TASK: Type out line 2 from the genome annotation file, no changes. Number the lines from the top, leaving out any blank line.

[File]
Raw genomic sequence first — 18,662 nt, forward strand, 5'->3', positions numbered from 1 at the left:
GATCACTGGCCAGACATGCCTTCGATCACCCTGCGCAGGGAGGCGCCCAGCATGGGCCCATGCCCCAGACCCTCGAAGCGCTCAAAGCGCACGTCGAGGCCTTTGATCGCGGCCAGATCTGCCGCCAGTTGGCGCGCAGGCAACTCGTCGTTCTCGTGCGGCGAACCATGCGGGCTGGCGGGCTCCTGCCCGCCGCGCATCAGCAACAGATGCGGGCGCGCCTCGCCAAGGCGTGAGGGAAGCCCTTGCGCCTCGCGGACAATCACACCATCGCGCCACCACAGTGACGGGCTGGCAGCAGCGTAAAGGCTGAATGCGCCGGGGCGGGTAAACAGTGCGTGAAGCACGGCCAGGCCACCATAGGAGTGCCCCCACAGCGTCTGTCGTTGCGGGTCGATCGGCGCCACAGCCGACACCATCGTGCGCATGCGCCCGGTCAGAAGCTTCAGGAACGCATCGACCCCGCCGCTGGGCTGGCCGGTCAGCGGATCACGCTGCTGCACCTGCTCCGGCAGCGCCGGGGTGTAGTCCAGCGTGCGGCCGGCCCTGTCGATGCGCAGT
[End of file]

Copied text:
GATCACTGGCCAGACATGCCTTCGATCACCCTGCGCAGGGAGGCGCCCAGCATGGGCCCATGCCCCAGACCCTCGAAGCGCTCAAAGCGCACGTCGAGGCCTTTGATCGCGGCCAGATCTGCCGCCAGTTGGCGCGCAGGCAACTCGTCGTTCTCGTGCGGCGAACCATGCGGGCTGGCGGGCTCCTGCCCGCCGCGCATCAGCAACAGATGCGGGCGCGCCTCGCCAAGGCGTGAGGGAAGCCCTTGCGCCTCGCGGACAATCACACCATCGCGCCACCACAGTGACGGGCTGGCAGCAGCGTAAAGGCTGAATGCGCCGGGGCGGGTAAACAGTGCGTGAAGCACGGCCAGGCCACCATAGGAGTGCCCCCACAGCGTCTGTCGTTGCGGGTCGATCGGCGCCACAGCCGACACCATCGTGCGCATGCGCCCGGTCAGAAGCTTCAGGAACGCATCGACCCCGCCGCTGGGCTGGCCGGTCAGCGGATCACGCTGCTGCACCTGCTCCGGCAGCGCCGGGGTGTAGTCCAGCGTGCGGCCGGCCCTGTCGATGCGCAGT